Saturday, August 11, 2007

"Appalling want amid abundant plenty"

The following quotes from Thad Snow's papers correspond to Bonnie Stepenoff's Thad Snow: A Life of Social Reform in the Missouri Bootheel, available at Powell's Books.

In the early 1930s, many white planters in southeast Missouri did not support the federal government's plan to establish sharecropper communities. Racial and class disparity was at the root of the argument; Negro labor was cheap, for the most part, and wealthy planters hired sharecroppers by the droves as they arrived from Deep South in search of work.

Labor union sympathizer and planter Thad Snow held a rare opinion among farmers. He supported the federal programs that built housing for sharecroppers, even recognizing that organization into communities would likely lead to "fool ideas" that would "overflow the countryside" (65). Snow hired sharecroppers to tend his own fields which he created several years earlier by clearing hundreds of acres of forest (an act he later regretted). As an employer, Snow appreciated the work the sharecroppers accomplished but remained a product of his time. While he sympathized with the plight of the sharecropper, during the 1930s Snow managed to dissociate himself from the African American population to protect himself from ridicule. According to Snow, sharecroppers "know their place and keep to it pretty well during the daytime"(65). Organization might lead to rebellion, but he recognized that sharecroppers had a reason to revolt.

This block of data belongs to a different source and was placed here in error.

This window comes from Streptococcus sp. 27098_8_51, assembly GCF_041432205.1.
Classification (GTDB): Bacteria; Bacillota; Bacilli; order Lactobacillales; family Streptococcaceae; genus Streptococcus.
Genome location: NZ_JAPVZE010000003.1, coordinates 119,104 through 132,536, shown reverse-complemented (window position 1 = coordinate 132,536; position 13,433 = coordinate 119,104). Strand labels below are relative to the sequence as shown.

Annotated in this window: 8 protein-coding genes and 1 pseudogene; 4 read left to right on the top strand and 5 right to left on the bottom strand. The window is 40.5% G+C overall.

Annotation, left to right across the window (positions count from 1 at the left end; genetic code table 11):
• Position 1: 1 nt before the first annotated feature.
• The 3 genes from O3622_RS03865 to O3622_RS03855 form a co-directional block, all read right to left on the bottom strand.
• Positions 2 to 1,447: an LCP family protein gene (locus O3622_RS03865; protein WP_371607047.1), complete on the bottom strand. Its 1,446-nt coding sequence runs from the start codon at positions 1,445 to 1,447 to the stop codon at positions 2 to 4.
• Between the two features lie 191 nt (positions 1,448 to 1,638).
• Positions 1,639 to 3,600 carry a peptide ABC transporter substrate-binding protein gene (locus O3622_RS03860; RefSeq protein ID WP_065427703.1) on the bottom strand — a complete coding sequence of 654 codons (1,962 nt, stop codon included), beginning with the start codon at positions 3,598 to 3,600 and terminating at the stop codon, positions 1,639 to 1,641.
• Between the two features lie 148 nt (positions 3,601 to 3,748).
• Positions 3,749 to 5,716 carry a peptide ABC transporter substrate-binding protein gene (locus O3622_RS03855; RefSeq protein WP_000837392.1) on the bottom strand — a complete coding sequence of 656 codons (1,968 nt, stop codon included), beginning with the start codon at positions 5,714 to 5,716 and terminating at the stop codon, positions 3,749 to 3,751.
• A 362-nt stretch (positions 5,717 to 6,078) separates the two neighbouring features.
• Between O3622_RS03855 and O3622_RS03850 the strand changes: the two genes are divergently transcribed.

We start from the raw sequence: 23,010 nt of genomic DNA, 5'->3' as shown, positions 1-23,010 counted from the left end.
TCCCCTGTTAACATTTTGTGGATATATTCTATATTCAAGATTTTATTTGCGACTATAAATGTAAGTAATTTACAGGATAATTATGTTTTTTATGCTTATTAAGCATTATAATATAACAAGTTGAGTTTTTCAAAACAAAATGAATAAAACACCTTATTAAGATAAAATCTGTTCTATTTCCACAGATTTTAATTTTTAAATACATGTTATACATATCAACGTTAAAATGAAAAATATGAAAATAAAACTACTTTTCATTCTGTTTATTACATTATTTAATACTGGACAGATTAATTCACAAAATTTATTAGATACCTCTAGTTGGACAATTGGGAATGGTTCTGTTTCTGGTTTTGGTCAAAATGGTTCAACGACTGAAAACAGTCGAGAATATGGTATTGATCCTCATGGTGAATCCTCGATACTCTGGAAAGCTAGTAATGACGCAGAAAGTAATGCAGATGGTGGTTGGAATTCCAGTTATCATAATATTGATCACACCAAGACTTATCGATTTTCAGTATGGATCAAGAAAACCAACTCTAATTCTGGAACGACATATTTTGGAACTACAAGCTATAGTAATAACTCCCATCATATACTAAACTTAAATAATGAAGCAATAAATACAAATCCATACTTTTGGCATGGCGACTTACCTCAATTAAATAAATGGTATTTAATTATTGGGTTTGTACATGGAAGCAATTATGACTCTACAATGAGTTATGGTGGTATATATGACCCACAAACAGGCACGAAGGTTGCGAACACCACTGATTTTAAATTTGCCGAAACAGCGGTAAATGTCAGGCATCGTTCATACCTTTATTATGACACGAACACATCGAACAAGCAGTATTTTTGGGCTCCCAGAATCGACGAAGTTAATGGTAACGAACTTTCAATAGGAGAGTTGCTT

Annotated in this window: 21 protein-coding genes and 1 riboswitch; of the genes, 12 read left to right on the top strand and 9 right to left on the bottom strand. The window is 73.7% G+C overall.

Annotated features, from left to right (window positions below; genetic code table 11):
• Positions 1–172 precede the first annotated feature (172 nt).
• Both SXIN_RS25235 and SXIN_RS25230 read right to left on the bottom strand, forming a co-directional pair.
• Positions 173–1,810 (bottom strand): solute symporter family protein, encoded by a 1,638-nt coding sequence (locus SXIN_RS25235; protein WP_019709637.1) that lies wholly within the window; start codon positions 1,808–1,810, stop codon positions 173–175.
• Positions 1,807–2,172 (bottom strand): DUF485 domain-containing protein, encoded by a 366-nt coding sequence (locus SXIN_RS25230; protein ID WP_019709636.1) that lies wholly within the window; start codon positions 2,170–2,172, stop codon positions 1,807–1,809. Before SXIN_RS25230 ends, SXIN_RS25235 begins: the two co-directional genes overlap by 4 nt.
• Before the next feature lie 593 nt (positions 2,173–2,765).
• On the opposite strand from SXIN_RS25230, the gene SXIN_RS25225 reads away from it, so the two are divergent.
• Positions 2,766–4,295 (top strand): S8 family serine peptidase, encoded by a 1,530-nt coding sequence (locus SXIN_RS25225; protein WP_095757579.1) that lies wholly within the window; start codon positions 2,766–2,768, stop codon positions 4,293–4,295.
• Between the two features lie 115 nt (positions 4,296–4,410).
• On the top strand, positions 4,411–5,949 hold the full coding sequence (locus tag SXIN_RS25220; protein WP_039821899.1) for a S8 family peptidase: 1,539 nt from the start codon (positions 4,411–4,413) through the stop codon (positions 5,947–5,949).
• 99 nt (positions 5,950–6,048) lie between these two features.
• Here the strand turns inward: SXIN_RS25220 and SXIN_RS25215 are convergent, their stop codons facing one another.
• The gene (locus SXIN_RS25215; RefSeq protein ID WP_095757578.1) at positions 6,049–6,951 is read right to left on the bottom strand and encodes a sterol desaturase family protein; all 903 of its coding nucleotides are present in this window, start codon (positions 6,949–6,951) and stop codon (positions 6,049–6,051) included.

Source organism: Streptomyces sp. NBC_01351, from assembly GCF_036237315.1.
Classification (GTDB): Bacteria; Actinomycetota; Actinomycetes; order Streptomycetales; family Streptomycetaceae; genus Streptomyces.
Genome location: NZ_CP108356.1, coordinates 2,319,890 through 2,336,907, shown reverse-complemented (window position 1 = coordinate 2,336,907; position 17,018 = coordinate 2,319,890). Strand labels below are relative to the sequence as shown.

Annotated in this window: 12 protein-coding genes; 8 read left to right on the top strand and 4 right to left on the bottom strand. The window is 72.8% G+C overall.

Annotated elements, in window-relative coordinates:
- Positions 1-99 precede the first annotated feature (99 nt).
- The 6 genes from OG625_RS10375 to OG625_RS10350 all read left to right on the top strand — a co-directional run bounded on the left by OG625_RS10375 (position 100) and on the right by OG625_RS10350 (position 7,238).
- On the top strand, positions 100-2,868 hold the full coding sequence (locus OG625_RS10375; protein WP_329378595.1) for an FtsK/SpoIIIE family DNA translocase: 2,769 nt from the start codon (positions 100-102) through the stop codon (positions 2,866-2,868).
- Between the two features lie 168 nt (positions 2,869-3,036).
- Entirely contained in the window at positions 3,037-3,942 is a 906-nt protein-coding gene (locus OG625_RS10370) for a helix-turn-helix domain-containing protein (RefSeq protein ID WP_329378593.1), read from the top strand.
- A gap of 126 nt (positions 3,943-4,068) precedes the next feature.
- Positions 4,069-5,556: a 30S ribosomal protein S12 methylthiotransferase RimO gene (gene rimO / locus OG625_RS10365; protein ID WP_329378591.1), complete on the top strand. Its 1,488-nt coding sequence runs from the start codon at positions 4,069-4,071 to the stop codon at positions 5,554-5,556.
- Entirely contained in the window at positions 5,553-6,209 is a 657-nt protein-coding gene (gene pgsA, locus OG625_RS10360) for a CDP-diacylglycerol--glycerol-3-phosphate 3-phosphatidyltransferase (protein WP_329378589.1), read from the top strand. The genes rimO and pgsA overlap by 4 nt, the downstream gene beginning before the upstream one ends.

Under the New Deal, crop quotas were instituted that forced farmers to produce less than their land offered. If farmers produced more than their allotted quota, they had to pay extra taxes on their overages. Farmers still benefitted from bumper crops of cotton, but sharecroppers suffered. Farmers often failed to pay sharecroppers their share of federal subsidies earmarked for them. Moreover, many farmers in southeast Missouri often lied about their soil conservation practices but accepted the federal benefits that were created to encourage soil and water conservation. Because sharecroppers were not properly compensated, many went without meals, often subsisting on cornmeal, water and salt. Seeing the disdain towards the sharecroppers by the wealthy white planters, Snow declared that the evident poverty was "the amazing paradox of our time--appalling want amid abundant plenty" (66).

Snow was unlike most farmers in the 1930s. He was disheartened by the poverty and wanted to see change. When he accepted the federal government's crop reduction contract, he explained to his sharecroppers that they would have to reduce their production by half. They would receive a parity payment but wouldn't have to pay taxes. Snow's sharecroppers produced 480 and 580 lbs./acre, exactly half of their regular production, but Snow's allotment was 380 lbs./acre. The sharecroppers had to pay taxes on their overages and harbored resentment towards Snow for offering false promises. Snow felt embarrassed about the situation and blamed the government program for causing economic hardship among sharecroppers.

By the mid-1930s, Snow realized that the New Deal cotton policy was seriously flawed. Having heard of labor strikes in nearby Harlan, Kentucky,* where coalminers violently revolted in reaction to working and living conditions, Snow feared southeast Missouri's sharecroppers were headed in the same direction. In fact, Snow feared that Missourians might "go to beating and killing these poor devils for trying to improve their lowly estate by organized effort"(68). Because the sharecroppers were already organized into communities like La Forge, they had schoolhouses and churches where they could meet and discuss the obvious injustices shown to them by the policies of the New Deal.

Next: The Sharecropper's Revolt
*A fantastic documentary, Harlan Co. USA, follows the labor strikes from the 1930s-1970s. The film won the Oscar in 1977 for Best Documentary.

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